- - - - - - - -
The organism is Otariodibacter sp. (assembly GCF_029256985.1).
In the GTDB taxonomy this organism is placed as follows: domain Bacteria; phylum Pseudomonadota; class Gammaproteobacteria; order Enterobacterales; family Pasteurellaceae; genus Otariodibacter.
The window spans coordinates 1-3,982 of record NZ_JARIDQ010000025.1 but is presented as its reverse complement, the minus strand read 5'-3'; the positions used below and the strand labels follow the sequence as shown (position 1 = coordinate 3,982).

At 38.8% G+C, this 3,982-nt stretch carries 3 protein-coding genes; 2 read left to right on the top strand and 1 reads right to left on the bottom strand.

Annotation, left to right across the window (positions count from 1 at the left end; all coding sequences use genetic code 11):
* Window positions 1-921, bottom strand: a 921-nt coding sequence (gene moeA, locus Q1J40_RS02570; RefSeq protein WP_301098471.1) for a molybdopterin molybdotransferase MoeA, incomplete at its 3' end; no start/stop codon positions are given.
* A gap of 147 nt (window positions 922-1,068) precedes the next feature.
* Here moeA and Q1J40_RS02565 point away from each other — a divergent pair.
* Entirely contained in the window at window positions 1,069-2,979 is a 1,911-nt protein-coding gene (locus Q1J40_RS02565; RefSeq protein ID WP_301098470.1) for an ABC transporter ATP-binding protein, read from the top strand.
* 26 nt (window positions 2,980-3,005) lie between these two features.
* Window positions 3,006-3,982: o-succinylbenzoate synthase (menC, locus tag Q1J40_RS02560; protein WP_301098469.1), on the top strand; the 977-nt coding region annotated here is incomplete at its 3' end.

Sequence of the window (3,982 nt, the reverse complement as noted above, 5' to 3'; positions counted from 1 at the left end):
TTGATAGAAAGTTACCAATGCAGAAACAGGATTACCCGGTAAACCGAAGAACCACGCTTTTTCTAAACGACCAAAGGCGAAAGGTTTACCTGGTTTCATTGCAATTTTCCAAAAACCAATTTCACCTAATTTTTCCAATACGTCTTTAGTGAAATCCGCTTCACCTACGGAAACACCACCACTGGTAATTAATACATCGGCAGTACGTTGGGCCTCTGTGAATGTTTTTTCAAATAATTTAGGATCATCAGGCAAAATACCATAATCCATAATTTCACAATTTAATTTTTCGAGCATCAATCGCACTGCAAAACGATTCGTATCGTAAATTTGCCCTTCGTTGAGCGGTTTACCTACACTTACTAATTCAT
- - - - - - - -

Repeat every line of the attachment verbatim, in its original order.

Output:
The organism is Otariodibacter sp. (assembly GCF_029256985.1).
In the GTDB taxonomy this organism is placed as follows: domain Bacteria; phylum Pseudomonadota; class Gammaproteobacteria; order Enterobacterales; family Pasteurellaceae; genus Otariodibacter.
The window spans coordinates 1-3,982 of record NZ_JARIDQ010000025.1 but is presented as its reverse complement, the minus strand read 5'-3'; the positions used below and the strand labels follow the sequence as shown (position 1 = coordinate 3,982).

At 38.8% G+C, this 3,982-nt stretch carries 3 protein-coding genes; 2 read left to right on the top strand and 1 reads right to left on the bottom strand.

Annotation, left to right across the window (positions count from 1 at the left end; all coding sequences use genetic code 11):
* Window positions 1-921, bottom strand: a 921-nt coding sequence (gene moeA, locus Q1J40_RS02570; RefSeq protein WP_301098471.1) for a molybdopterin molybdotransferase MoeA, incomplete at its 3' end; no start/stop codon positions are given.
* A gap of 147 nt (window positions 922-1,068) precedes the next feature.
* Here moeA and Q1J40_RS02565 point away from each other — a divergent pair.
* Entirely contained in the window at window positions 1,069-2,979 is a 1,911-nt protein-coding gene (locus Q1J40_RS02565; RefSeq protein ID WP_301098470.1) for an ABC transporter ATP-binding protein, read from the top strand.
* 26 nt (window positions 2,980-3,005) lie between these two features.
* Window positions 3,006-3,982: o-succinylbenzoate synthase (menC, locus tag Q1J40_RS02560; protein WP_301098469.1), on the top strand; the 977-nt coding region annotated here is incomplete at its 3' end.

Sequence of the window (3,982 nt, the reverse complement as noted above, 5' to 3'; positions counted from 1 at the left end):
TTGATAGAAAGTTACCAATGCAGAAACAGGATTACCCGGTAAACCGAAGAACCACGCTTTTTCTAAACGACCAAAGGCGAAAGGTTTACCTGGTTTCATTGCAATTTTCCAAAAACCAATTTCACCTAATTTTTCCAATACGTCTTTAGTGAAATCCGCTTCACCTACGGAAACACCACCACTGGTAATTAATACATCGGCAGTACGTTGGGCCTCTGTGAATGTTTTTTCAAATAATTTAGGATCATCAGGCAAAATACCATAATCCATAATTTCACAATTTAATTTTTCGAGCATCAATCGCACTGCAAAACGATTCGTATCGTAAATTTGCCCTTCGTTGAGCGGTTTACCTACACTTACTAATTCAT